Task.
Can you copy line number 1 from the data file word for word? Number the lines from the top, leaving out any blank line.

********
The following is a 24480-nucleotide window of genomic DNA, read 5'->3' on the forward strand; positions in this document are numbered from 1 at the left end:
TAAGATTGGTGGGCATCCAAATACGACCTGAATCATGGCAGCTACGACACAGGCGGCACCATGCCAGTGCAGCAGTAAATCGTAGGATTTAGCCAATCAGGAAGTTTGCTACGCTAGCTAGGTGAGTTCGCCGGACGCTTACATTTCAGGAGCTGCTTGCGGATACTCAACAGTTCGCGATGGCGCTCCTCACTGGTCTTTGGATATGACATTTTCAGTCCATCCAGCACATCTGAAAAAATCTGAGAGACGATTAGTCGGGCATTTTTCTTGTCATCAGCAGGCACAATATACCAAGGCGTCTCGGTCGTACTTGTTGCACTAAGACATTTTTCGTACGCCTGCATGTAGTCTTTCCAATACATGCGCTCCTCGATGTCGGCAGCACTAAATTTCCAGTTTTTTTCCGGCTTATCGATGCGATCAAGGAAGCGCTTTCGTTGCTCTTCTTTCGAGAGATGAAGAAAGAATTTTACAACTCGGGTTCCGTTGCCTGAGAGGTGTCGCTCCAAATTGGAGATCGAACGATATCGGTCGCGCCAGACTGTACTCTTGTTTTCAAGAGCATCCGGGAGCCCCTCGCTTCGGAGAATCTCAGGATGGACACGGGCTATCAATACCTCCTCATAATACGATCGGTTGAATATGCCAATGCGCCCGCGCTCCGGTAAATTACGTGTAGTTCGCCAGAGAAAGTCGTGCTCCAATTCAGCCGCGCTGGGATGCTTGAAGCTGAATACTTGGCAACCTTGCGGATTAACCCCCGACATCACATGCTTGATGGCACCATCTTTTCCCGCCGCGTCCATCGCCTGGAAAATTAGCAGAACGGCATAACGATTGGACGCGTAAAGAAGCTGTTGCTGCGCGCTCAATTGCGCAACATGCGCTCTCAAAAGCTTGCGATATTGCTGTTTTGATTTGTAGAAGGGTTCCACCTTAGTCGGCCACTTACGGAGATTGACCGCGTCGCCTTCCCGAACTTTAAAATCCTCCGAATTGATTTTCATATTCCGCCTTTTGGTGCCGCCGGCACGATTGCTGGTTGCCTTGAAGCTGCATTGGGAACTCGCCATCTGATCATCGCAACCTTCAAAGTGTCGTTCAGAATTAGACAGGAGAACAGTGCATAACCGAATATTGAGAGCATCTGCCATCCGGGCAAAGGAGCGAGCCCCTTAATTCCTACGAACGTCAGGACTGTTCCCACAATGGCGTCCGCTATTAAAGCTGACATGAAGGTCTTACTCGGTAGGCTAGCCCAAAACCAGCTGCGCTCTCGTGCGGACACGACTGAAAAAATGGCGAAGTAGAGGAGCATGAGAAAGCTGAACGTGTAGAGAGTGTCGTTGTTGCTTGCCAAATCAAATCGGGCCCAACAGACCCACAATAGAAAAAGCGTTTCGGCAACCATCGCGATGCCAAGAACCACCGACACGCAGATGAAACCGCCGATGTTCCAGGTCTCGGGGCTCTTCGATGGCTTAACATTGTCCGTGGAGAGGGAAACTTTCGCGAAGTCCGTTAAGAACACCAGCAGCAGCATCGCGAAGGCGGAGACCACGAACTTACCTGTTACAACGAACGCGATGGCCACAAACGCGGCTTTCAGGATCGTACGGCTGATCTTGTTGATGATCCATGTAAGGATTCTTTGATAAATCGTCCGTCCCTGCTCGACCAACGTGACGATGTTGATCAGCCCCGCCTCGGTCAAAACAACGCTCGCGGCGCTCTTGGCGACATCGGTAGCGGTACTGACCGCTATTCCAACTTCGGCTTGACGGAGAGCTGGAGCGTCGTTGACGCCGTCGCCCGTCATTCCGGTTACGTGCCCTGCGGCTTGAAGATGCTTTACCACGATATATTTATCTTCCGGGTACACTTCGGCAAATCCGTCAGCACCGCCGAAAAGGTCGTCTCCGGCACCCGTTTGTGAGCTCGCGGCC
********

The following is a 24480-nucleotide window of genomic DNA, read 5'->3' on the forward strand; positions in this document are numbered from 1 at the left end: